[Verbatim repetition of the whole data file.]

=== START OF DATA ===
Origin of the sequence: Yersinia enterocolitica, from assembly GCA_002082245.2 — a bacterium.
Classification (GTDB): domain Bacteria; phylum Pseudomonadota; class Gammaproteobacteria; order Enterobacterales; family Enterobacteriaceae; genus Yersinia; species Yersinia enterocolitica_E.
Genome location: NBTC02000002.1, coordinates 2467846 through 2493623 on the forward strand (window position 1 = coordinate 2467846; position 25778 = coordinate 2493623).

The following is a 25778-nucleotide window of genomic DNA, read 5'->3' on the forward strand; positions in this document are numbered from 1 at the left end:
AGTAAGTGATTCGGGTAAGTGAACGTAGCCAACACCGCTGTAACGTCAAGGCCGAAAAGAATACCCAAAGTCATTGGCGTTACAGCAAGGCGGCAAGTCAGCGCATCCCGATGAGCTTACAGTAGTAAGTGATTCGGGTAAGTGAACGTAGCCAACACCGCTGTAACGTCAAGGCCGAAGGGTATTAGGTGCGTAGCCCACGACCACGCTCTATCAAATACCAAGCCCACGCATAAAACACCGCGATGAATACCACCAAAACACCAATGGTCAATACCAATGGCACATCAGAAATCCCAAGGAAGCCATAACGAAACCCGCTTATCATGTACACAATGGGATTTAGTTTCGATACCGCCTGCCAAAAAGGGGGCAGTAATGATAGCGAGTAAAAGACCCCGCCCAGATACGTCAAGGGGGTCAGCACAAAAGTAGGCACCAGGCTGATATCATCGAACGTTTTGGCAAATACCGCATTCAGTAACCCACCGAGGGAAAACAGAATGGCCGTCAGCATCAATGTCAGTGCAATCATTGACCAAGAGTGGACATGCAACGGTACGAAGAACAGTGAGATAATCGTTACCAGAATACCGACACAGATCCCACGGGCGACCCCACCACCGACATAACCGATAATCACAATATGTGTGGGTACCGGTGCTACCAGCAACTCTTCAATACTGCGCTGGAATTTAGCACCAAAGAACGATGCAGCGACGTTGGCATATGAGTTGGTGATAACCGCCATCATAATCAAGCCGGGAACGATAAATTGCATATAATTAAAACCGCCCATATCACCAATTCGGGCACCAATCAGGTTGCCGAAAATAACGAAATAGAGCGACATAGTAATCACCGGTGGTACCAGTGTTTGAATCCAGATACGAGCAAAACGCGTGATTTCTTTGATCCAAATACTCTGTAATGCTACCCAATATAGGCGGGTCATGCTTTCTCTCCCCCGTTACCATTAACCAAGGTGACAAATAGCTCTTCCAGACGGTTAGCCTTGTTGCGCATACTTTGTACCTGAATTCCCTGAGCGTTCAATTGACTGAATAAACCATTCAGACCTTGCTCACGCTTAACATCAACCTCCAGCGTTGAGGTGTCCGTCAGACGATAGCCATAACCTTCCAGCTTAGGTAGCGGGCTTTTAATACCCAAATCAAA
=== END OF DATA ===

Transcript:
Origin of the sequence: Yersinia enterocolitica, from assembly GCA_002082245.2 — a bacterium.
Classification (GTDB): domain Bacteria; phylum Pseudomonadota; class Gammaproteobacteria; order Enterobacterales; family Enterobacteriaceae; genus Yersinia; species Yersinia enterocolitica_E.
Genome location: NBTC02000002.1, coordinates 2467846 through 2493623 on the forward strand (window position 1 = coordinate 2467846; position 25778 = coordinate 2493623).

The following is a 25778-nucleotide window of genomic DNA, read 5'->3' on the forward strand; positions in this document are numbered from 1 at the left end:
AGTAAGTGATTCGGGTAAGTGAACGTAGCCAACACCGCTGTAACGTCAAGGCCGAAAAGAATACCCAAAGTCATTGGCGTTACAGCAAGGCGGCAAGTCAGCGCATCCCGATGAGCTTACAGTAGTAAGTGATTCGGGTAAGTGAACGTAGCCAACACCGCTGTAACGTCAAGGCCGAAGGGTATTAGGTGCGTAGCCCACGACCACGCTCTATCAAATACCAAGCCCACGCATAAAACACCGCGATGAATACCACCAAAACACCAATGGTCAATACCAATGGCACATCAGAAATCCCAAGGAAGCCATAACGAAACCCGCTTATCATGTACACAATGGGATTTAGTTTCGATACCGCCTGCCAAAAAGGGGGCAGTAATGATAGCGAGTAAAAGACCCCGCCCAGATACGTCAAGGGGGTCAGCACAAAAGTAGGCACCAGGCTGATATCATCGAACGTTTTGGCAAATACCGCATTCAGTAACCCACCGAGGGAAAACAGAATGGCCGTCAGCATCAATGTCAGTGCAATCATTGACCAAGAGTGGACATGCAACGGTACGAAGAACAGTGAGATAATCGTTACCAGAATACCGACACAGATCCCACGGGCGACCCCACCACCGACATAACCGATAATCACAATATGTGTGGGTACCGGTGCTACCAGCAACTCTTCAATACTGCGCTGGAATTTAGCACCAAAGAACGATGCAGCGACGTTGGCATATGAGTTGGTGATAACCGCCATCATAATCAAGCCGGGAACGATAAATTGCATATAATTAAAACCGCCCATATCACCAATTCGGGCACCAATCAGGTTGCCGAAAATAACGAAATAGAGCGACATAGTAATCACCGGTGGTACCAGTGTTTGAATCCAGATACGAGCAAAACGCGTGATTTCTTTGATCCAAATACTCTGTAATGCTACCCAATATAGGCGGGTCATGCTTTCTCTCCCCCGTTACCATTAACCAAGGTGACAAATAGCTCTTCCAGACGGTTAGCCTTGTTGCGCATACTTTGTACCTGAATTCCCTGAGCGTTCAATTGACTGAATAAACCATTCAGACCTTGCTCACGCTTAACATCAACCTCCAGCGTTGAGGTGTCCGTCAGACGATAGCCATAACCTTCCAGCTTAGGTAGCGGGCTTTTAATACCCAAATCAAA